This is what I was getting at in a post last year on the trend of vague, undefined messages that seemed like they were just put in place to disrupt you and try to pull you away from what you were doing, back into their app. It applies too to those apps that over-push, the litmus test on that being moving goalposts depending on what the app is used for, what time it is and all sorts of other questions.
Sinofsky also points out that they can often times be just redundant:
For example, with just a few friends Facebook always has something new to see so why notify you of the obvious. For many, Twitter is essentially a notification engine. Mail certainly is a constant stream, arguably of decreasing importance. In other words, it isn’t even clear what makes sense to notify you about when the natural behavior is to periodically launch apps to see what’s new within the app context and apps are generating new information all the time.
Exactly this. For an app that I’m already engaging with on a regular basis, it feels like overkill to be bombarded via push notification to check @replies, likes, comments, e-mails that I was going to check anyway. A potential solution could be to stagger notifications based on engagement metrics like how many times i’ve opened the app or average time spent in app. If my average is above a pre-defined threshold, the app leaves me alone and lets me check content at my leisure. If however my engagement with the app falls below that same standard, that’s when a push notification is sent out to remind me that I have the app in the first place and that there’s content waiting for me.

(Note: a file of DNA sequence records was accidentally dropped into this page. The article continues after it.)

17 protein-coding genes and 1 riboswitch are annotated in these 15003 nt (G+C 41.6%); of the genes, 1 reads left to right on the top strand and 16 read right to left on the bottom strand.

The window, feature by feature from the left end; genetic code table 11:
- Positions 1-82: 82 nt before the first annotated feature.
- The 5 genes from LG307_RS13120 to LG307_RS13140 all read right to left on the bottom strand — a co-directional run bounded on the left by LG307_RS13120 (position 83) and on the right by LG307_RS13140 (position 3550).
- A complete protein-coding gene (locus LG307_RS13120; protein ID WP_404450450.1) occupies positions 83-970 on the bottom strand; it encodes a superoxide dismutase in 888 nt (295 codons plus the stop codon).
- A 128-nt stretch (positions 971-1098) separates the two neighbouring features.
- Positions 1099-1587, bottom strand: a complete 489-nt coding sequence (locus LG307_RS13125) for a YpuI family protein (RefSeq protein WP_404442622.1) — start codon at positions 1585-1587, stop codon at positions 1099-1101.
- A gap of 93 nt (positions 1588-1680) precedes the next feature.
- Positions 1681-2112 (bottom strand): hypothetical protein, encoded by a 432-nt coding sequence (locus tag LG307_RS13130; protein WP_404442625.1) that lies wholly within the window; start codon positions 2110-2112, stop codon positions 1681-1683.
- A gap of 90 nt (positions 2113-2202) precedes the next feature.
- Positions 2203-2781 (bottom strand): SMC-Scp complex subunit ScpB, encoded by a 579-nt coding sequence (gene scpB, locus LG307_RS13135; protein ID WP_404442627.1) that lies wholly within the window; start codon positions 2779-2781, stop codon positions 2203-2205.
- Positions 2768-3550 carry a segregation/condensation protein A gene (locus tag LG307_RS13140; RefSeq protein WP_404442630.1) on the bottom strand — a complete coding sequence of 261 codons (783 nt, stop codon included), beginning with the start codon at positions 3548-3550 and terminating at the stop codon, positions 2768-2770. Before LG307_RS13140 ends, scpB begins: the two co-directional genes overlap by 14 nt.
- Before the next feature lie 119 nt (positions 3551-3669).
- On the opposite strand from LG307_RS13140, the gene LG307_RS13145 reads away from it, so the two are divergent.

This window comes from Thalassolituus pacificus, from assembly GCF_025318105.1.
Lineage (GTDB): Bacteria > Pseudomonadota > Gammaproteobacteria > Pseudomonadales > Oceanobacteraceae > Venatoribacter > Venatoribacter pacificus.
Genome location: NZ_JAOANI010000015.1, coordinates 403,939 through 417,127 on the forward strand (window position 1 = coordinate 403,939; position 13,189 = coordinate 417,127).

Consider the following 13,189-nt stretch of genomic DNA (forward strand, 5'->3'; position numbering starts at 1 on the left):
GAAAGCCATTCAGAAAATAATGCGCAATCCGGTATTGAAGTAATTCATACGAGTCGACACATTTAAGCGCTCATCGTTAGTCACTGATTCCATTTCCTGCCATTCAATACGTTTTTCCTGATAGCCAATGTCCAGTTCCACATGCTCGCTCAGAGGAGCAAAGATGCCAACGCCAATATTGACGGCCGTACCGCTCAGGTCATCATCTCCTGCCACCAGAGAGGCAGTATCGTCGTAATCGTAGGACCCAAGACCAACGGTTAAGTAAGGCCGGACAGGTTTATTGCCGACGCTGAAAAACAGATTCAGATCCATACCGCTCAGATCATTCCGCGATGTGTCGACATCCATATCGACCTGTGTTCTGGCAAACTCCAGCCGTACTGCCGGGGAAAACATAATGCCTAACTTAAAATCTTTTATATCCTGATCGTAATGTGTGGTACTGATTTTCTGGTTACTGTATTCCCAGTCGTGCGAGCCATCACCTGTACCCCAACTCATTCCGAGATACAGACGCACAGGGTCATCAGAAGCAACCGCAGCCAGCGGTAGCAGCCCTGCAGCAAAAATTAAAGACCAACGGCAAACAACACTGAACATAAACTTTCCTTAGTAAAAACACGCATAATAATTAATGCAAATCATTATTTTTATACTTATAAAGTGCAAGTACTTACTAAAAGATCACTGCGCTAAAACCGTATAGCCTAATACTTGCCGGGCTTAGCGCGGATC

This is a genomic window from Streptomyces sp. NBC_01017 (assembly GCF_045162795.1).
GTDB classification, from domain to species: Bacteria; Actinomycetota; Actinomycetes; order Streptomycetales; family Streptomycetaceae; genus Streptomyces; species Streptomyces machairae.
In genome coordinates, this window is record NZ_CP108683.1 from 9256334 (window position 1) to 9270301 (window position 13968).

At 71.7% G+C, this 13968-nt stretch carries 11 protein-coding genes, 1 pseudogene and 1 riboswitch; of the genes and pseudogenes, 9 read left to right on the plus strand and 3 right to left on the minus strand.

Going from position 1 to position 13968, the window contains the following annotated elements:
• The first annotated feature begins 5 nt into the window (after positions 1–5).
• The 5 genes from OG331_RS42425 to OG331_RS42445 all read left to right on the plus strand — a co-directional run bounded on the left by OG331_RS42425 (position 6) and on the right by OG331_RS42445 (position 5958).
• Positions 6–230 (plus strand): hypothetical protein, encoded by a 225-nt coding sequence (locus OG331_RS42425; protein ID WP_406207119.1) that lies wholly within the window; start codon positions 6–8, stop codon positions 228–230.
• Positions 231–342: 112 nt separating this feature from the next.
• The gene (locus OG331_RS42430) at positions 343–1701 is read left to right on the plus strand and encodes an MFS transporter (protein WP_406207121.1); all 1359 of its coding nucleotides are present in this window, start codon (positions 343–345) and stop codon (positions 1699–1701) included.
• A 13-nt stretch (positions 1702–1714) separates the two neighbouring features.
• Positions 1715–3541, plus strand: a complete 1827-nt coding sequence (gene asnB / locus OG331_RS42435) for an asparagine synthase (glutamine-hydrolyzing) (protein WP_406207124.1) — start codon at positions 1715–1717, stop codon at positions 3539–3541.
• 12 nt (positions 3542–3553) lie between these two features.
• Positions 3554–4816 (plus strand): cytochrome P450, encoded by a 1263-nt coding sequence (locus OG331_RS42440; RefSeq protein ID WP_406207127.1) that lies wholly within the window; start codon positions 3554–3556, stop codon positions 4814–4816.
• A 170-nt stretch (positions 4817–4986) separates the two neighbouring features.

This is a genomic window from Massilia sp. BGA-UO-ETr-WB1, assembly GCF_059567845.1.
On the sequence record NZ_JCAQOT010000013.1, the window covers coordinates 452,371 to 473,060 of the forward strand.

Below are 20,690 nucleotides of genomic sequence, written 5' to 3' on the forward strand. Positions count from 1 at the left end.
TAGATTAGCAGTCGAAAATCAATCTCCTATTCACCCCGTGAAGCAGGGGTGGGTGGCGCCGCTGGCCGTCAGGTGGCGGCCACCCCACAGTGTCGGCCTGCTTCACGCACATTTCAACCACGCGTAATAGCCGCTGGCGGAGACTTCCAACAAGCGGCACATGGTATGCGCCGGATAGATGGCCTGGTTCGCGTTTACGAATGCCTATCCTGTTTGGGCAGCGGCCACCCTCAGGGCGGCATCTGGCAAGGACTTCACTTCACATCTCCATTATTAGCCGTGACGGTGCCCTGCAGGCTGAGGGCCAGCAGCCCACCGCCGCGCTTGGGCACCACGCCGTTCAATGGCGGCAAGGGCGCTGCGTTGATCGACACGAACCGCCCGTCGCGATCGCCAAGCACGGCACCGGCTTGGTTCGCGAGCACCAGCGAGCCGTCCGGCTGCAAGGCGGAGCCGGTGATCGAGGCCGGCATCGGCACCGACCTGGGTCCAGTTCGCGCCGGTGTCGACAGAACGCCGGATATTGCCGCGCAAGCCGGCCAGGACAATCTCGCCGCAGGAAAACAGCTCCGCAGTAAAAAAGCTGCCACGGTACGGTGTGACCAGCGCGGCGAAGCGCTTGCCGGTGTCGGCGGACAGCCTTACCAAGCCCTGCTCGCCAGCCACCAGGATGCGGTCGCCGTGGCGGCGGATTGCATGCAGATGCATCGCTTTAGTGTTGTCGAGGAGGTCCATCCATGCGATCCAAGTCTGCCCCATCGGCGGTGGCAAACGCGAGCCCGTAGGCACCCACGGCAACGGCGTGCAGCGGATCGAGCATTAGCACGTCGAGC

Microsoft is still working on Office for iPad, and it could debut before July, reports ZDNet’s Mary Jo Foley.
The new timeline on Office for iPad reportedly may have it released even before Microsoft ships its first version of a touch-centric Office for Windows 8, reportsZDNet. It sounds as though Microsoft was hesitant to approve Office for iPad ahead of a touch-based Office for Windows 8 — a glaring absence and a highly desired option — but executives apparently changed their mind late last year.
Comcast and Time Warner are the two biggest contributors to that network, which would instantly give them one of the largest hotspot networks in the country. But Comcast has gone one step further. It has begun using its customers’ residential broadband gateways as hotspots as well. Its new home router essentially hosts two separate Wi-Fi networks, one that any Comcast customer can access and another private network for the home. A merger would extend that home hotspot network to Time Warner’s territory as well. The end result would be one hell of a wireless network, covering commercial areas with high-powered access points and residential areas with a dense network of home routers.
Not quite as open as you may have been lead to believe.
“Devices may only be distributed if all Google Applications [listed elsewhere in the agreement] … are pre-installed on the Device.” See MADA section 2.1.
The phone manufacturer must “preload all Google Applications approved in the applicable Territory … on each device.” See MADA section 3.4(1).